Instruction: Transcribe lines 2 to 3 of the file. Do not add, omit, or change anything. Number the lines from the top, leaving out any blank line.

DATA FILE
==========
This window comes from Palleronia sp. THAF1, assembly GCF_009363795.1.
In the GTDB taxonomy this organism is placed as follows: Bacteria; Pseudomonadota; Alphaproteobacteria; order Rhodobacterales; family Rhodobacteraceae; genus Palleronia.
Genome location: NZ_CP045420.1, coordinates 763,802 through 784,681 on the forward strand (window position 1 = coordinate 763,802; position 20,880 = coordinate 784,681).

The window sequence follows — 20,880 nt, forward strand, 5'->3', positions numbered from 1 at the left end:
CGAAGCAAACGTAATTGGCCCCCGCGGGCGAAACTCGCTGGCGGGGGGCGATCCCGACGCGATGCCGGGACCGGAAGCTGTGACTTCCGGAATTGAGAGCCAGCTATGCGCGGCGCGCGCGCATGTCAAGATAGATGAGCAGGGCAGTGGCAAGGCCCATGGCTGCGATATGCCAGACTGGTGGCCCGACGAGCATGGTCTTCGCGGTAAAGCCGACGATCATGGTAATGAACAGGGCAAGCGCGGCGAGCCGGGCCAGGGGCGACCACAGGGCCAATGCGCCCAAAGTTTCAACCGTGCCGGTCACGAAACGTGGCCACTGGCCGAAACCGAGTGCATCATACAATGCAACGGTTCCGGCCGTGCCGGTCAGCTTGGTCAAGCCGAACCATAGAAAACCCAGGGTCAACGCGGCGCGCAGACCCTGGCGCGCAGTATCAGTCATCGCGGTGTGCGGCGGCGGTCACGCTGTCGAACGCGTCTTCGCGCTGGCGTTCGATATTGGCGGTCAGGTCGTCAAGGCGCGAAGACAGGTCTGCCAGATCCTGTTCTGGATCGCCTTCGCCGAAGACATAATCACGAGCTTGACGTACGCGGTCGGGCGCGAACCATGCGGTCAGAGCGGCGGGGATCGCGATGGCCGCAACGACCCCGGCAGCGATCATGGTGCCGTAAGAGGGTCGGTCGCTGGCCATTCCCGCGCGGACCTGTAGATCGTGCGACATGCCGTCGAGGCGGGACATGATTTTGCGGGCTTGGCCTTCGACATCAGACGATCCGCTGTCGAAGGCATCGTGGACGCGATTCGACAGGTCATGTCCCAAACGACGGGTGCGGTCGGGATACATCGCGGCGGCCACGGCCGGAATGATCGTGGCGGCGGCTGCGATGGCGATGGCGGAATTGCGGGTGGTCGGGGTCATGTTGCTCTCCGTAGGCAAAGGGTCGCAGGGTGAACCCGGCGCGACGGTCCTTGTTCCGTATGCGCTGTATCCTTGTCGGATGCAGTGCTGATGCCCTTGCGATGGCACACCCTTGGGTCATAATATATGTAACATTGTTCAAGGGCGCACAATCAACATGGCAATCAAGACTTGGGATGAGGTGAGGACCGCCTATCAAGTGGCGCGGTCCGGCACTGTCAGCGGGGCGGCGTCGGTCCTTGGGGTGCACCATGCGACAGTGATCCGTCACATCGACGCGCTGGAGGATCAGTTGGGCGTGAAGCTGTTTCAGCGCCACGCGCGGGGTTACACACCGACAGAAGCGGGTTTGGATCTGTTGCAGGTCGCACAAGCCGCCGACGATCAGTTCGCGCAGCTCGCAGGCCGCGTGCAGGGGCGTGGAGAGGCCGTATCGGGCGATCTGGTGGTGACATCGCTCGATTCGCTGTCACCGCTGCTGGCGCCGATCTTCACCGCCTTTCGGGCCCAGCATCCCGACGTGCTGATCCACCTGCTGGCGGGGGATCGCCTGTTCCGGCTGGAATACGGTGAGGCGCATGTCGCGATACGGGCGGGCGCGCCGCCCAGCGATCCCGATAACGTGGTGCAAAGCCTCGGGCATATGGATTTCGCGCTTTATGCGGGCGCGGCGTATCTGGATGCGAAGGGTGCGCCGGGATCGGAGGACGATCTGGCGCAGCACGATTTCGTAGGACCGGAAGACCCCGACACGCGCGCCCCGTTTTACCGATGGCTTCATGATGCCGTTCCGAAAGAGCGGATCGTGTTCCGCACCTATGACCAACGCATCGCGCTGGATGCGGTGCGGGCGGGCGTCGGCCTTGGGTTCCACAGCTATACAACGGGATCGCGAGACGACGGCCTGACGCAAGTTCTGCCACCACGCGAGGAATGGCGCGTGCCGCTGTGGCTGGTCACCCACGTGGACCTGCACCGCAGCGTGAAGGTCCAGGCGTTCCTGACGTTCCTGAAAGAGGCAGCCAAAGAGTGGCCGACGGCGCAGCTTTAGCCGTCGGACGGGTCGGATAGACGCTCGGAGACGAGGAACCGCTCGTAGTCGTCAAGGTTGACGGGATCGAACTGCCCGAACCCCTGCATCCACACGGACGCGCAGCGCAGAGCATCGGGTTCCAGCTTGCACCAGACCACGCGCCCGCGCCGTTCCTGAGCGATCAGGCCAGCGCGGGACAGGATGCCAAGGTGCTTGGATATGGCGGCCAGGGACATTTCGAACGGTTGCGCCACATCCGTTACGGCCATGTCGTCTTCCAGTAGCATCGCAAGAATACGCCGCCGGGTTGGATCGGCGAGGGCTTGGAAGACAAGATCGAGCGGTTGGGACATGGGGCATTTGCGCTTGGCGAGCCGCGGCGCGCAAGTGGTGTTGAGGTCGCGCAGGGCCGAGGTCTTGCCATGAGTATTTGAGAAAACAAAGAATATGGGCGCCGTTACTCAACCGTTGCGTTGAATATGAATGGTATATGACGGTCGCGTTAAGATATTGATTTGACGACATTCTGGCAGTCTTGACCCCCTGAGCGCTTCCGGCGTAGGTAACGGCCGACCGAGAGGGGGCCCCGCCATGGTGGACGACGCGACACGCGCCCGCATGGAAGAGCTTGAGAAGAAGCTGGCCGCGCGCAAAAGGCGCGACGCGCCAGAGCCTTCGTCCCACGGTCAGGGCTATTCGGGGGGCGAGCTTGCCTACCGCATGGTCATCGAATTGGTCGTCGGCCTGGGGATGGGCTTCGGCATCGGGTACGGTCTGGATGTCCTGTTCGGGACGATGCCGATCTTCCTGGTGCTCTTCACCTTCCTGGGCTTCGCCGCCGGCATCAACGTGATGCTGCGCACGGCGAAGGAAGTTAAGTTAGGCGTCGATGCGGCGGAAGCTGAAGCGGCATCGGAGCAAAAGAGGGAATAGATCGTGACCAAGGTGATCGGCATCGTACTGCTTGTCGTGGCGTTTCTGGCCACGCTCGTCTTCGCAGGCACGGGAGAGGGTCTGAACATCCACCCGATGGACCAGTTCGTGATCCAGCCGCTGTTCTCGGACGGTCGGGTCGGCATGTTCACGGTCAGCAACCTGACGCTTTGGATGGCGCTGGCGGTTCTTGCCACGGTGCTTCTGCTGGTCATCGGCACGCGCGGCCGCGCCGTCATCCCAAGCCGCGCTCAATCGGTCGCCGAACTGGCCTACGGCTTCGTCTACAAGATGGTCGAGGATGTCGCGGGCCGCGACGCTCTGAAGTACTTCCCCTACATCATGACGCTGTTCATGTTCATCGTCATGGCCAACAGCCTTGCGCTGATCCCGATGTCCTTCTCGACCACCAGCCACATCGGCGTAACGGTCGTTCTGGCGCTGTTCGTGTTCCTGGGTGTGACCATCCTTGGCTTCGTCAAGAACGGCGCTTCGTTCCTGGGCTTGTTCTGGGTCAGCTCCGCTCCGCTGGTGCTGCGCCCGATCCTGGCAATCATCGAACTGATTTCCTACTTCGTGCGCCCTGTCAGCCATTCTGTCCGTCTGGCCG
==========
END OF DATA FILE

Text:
In the GTDB taxonomy this organism is placed as follows: Bacteria; Pseudomonadota; Alphaproteobacteria; order Rhodobacterales; family Rhodobacteraceae; genus Palleronia.
Genome location: NZ_CP045420.1, coordinates 763,802 through 784,681 on the forward strand (window position 1 = coordinate 763,802; position 20,880 = coordinate 784,681).